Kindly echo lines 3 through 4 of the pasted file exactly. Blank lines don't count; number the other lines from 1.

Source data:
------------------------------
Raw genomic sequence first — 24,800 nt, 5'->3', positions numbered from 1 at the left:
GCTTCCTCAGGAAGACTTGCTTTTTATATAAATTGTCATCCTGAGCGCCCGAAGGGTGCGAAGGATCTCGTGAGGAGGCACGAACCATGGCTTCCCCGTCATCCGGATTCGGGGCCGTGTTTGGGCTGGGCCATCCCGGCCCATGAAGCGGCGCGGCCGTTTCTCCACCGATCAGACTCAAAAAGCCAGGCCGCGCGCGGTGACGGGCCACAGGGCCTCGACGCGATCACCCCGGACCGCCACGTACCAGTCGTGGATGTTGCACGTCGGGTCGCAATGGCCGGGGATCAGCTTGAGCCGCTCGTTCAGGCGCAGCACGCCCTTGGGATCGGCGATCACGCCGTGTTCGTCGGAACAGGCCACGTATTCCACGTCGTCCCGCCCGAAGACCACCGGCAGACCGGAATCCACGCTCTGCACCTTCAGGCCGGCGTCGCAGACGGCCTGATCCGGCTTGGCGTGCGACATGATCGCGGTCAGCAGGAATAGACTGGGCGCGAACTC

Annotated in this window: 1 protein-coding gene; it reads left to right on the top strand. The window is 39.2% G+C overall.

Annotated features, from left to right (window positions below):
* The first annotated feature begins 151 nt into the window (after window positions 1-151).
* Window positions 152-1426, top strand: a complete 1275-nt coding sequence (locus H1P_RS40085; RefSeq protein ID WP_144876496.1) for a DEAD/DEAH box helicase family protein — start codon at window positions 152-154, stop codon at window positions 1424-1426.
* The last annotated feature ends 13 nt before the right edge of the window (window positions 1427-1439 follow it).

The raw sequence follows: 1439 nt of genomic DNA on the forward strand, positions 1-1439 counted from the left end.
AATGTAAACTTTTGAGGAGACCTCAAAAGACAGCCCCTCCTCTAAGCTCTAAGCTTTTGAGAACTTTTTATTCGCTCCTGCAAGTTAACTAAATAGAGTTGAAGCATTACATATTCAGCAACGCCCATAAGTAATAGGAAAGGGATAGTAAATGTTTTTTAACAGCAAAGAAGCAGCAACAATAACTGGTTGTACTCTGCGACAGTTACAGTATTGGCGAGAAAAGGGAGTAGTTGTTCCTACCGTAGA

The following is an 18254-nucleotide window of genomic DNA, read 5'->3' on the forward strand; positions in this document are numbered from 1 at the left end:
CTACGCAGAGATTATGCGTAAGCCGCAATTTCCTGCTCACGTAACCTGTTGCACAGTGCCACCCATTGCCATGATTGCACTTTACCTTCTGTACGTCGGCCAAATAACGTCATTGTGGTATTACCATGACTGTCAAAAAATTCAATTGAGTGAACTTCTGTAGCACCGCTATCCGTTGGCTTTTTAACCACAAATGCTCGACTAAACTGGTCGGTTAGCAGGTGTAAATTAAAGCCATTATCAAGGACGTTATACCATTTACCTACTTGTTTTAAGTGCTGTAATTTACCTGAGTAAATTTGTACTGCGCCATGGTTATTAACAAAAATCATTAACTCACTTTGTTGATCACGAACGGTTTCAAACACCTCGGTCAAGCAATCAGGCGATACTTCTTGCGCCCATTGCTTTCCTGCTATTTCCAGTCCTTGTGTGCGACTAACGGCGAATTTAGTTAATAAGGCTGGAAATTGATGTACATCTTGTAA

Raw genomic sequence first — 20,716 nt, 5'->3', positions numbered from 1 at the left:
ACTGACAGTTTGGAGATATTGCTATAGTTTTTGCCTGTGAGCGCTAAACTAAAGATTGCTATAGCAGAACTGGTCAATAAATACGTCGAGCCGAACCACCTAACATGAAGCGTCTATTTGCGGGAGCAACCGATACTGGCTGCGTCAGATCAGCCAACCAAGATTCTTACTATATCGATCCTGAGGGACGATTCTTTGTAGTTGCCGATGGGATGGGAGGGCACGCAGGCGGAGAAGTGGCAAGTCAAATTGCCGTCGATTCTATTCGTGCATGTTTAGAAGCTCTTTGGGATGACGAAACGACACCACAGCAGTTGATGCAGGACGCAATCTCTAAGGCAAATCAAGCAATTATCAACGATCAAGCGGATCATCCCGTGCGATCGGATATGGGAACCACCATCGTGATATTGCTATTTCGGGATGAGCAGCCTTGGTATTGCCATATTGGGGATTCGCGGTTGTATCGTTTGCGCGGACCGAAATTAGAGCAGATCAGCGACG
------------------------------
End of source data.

Annotated in this window: 1 protein-coding gene; it reads left to right on the top strand. The window is 39.2% G+C overall.

Annotated features, from left to right (window positions below):